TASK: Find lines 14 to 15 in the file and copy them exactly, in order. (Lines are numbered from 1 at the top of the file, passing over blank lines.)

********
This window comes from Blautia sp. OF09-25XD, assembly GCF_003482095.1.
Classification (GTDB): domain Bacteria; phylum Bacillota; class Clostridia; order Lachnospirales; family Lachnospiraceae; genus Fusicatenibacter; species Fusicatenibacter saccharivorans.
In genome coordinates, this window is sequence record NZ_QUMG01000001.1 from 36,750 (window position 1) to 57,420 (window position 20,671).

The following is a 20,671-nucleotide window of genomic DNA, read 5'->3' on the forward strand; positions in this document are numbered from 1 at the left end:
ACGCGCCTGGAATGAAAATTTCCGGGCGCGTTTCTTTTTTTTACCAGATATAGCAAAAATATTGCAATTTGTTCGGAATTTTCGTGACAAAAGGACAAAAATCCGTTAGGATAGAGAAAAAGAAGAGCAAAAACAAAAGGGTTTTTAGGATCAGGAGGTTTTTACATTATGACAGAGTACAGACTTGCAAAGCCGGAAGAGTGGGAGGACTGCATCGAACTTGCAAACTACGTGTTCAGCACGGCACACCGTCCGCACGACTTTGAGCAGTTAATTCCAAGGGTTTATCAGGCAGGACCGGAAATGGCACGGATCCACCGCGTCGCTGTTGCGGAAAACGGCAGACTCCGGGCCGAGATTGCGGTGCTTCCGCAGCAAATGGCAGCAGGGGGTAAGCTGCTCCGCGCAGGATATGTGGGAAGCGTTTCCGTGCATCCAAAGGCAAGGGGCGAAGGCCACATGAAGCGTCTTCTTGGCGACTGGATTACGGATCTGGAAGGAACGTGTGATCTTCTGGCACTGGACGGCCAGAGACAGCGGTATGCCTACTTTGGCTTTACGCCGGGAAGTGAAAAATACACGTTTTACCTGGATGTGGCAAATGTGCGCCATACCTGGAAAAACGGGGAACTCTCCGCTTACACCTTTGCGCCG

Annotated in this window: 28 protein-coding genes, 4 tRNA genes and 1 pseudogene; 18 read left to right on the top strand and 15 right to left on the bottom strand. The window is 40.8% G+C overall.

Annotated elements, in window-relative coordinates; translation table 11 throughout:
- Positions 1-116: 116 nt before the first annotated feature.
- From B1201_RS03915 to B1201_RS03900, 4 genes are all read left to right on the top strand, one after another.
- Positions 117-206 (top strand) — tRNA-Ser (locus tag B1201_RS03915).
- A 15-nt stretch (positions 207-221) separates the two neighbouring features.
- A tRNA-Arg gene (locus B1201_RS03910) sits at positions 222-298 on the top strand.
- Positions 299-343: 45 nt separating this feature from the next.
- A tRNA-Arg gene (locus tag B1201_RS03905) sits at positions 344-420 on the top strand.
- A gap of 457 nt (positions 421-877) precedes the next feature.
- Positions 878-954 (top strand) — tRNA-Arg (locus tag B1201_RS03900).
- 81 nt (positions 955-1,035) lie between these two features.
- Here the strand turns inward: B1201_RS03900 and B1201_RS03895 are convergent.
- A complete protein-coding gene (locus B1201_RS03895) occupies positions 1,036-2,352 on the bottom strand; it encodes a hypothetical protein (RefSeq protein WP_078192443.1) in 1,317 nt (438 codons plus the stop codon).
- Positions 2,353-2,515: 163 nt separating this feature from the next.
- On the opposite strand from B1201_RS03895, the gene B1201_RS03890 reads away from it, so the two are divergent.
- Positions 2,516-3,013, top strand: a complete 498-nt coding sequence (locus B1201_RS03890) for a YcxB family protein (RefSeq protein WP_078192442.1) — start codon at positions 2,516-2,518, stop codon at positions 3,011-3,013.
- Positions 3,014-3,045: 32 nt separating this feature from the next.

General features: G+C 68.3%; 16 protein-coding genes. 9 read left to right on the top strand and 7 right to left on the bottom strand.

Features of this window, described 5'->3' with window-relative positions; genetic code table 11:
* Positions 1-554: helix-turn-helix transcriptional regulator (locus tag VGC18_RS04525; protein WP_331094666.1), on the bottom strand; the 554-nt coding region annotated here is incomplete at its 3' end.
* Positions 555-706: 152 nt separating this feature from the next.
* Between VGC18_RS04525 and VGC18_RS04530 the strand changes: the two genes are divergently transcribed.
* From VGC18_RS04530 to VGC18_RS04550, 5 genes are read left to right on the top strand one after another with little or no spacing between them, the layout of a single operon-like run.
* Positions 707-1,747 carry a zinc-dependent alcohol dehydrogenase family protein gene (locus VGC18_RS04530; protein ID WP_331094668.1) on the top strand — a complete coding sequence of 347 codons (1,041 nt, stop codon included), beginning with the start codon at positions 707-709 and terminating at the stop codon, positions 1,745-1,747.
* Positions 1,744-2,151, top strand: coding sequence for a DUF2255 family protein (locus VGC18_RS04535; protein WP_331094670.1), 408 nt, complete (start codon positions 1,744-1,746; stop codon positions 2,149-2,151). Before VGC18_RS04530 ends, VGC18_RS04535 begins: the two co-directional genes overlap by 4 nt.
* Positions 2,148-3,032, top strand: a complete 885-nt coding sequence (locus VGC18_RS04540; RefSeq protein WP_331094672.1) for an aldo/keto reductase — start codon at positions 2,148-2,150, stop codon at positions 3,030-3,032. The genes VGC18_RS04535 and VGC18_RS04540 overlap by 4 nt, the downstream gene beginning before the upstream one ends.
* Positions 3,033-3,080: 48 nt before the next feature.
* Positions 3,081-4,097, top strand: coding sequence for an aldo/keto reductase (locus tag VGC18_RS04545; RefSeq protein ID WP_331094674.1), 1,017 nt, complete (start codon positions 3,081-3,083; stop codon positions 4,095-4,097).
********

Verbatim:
- A tRNA-Arg gene (locus tag B1201_RS03905) sits at positions 344-420 on the top strand.
- A gap of 457 nt (positions 421-877) precedes the next feature.